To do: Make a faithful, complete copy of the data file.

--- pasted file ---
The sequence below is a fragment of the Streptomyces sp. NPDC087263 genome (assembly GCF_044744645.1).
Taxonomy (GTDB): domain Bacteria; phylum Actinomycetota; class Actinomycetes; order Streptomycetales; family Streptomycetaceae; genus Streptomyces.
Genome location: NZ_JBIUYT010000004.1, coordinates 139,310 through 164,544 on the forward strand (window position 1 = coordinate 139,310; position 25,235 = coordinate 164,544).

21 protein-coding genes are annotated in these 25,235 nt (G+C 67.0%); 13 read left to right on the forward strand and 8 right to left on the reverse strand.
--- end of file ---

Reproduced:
The sequence below is a fragment of the Streptomyces sp. NPDC087263 genome (assembly GCF_044744645.1).
Taxonomy (GTDB): domain Bacteria; phylum Actinomycetota; class Actinomycetes; order Streptomycetales; family Streptomycetaceae; genus Streptomyces.
Genome location: NZ_JBIUYT010000004.1, coordinates 139,310 through 164,544 on the forward strand (window position 1 = coordinate 139,310; position 25,235 = coordinate 164,544).

21 protein-coding genes are annotated in these 25,235 nt (G+C 67.0%); 13 read left to right on the forward strand and 8 right to left on the reverse strand.